Bad news: It turns out other nations can compete at London 2012.
Led by an expectant British media, gold medals are already being pinned on a host of British athletes, from triathletes to sailors, cyclists and boxers.
Some are clear favourites but the rest of the world's finest will still do everything to stop them winning - most while facing nothing like the same pressure to perform.
Here we take a sample of Britain's big names and gold medal prospects. From their many opponents, we have selected one rival who could spoil their party at London 2012.
Victoria Pendleton - Track Cycling
Meet... Anna Meares
Victoria Pendleton won five track cycling sprint world titles from 2005 to 2010, to the frustration of Australian arch-rival Anna Meares, who also finished up on the losing side as Pendleton won the 2008 Olympic final. Then, in 2011, the run ended and Meares took the gold as the Briton's form dipped alarmingly.
Pendleton, now 31, came through a dramatic and bruising encounter with Meares at this year's World Championships, on Australian turf, en route to reclaiming the world title - and the momentum in one of the Games' biggest personal rivalries. The two are not friends, as confirmed by Pendleton in a BBC documentary which made clear how big a factor defeating Meares will be for her this summer. "The only thing that really matters to me is going well in London," she said.
Men's Team Pursuit - Track Cycling
Cycling's Ashes extends to a far broader field than Meares and Pendleton, with the men's team pursuit all but guaranteeing another collision between Great Britain and Australia.
The two five-man squads have traded world records in the build-up to the Olympics with Britain, again, stealing the win at April's World Championships in Melbourne. Jack Bobridge, in particular, is a presence British fans could come to resent. The British credit Bobridge's phenomenal strength with hauling Australia up to level terms after Team GB won team pursuit gold at Beijing 2008.
Jason Kenny - Track Cycling
Meet... Gregory Bauge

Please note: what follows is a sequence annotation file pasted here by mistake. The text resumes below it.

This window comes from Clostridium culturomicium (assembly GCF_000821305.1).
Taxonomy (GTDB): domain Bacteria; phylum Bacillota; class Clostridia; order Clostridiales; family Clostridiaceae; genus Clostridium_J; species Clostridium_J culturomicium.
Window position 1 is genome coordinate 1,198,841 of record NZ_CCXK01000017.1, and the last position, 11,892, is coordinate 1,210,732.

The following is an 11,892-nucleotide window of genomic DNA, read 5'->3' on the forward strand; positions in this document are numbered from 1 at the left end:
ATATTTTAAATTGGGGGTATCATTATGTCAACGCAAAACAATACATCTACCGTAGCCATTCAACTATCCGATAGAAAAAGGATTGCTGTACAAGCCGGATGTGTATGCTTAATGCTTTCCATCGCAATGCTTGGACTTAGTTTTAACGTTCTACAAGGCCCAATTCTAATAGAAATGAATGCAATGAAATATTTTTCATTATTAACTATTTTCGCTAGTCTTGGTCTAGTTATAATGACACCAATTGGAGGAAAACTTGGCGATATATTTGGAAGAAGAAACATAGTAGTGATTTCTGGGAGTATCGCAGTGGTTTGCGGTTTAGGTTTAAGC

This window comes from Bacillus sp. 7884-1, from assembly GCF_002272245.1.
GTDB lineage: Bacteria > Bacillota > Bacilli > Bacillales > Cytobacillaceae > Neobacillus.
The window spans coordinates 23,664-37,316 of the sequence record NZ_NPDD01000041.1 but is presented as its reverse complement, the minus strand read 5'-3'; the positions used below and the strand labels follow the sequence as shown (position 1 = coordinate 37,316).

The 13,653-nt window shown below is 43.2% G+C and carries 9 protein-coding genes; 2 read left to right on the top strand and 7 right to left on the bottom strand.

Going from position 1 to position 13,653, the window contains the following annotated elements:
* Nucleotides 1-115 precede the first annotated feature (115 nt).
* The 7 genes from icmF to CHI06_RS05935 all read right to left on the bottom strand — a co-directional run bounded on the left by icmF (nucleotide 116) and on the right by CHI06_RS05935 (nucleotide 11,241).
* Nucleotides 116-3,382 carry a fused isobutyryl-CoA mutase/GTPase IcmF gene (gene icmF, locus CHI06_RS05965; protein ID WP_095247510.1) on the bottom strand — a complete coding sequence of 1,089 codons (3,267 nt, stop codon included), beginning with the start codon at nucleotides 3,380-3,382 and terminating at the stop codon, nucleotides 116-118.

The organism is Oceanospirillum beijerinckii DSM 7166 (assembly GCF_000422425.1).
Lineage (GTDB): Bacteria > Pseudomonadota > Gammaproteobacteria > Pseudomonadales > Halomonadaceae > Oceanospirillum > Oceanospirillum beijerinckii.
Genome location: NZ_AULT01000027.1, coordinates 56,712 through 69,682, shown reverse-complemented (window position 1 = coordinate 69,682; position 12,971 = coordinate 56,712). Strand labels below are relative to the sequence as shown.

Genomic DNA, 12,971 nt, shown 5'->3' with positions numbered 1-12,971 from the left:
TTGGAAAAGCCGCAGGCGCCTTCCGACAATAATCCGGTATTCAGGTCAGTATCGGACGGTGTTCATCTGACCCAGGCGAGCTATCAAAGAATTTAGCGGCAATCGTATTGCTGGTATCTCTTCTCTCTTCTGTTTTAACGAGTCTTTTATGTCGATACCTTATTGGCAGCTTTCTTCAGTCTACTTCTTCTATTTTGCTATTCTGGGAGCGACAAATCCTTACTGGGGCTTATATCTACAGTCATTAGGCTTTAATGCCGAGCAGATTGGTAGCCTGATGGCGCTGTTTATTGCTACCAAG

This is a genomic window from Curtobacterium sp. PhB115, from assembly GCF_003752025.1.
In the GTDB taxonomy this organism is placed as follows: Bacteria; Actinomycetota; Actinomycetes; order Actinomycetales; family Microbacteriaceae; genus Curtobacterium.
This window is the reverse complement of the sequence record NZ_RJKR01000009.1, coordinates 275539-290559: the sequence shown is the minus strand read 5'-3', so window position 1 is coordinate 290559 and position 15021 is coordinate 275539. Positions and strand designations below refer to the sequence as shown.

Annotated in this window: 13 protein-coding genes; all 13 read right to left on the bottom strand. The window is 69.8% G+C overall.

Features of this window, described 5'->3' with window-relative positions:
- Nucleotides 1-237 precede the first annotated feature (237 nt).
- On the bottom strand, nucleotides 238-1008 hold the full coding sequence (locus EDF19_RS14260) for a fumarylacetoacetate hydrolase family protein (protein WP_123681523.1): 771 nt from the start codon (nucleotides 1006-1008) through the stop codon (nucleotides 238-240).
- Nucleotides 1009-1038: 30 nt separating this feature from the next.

Australians aren't the only track cyclists hoping to rain on a British parade. Sir Chris Hoy's sprint title, one of three he won at Beijing 2008, looks under immense threat from France's Gregory Bauge (pictured, top) - and there is not a thing Hoy can do about it.
British Cycling announced on Thursday that Jason Kenny - the silver medallist behind Hoy in 2008 - will race in the sprint at London 2012, up against Bauge, after rule changes reduced nations' quotas from two to one rider per event in the velodrome.
Bauge, 27, has won three of the last four sprint world titles. The other, in 2011, was stripped from him after he missed several dope tests and handed to second-placed Kenny.
Jessica Ennis - Heptathlon
Meet... Tatyana Chernova
Jessica Ennis is unrivalled as the poster girl for British hopes at London 2012, but her Russian rival Tatyana Chernova is both two years younger and the defending heptathlon world champion, having defeated Ennis in South Korea last year.
The two have spurred each other on for years since Ennis missed Beijing 2008, where Chernova won bronze. Ennis has the edge in the 200m and hurdles elements of the seven-discipline event, while Chernova can gain ground in the javelin, an area where Ennis has traditionally had to work harder. Ennis, crucially, beat Chernova in the annual Austrian warm-up event in May, setting a new British record in the process.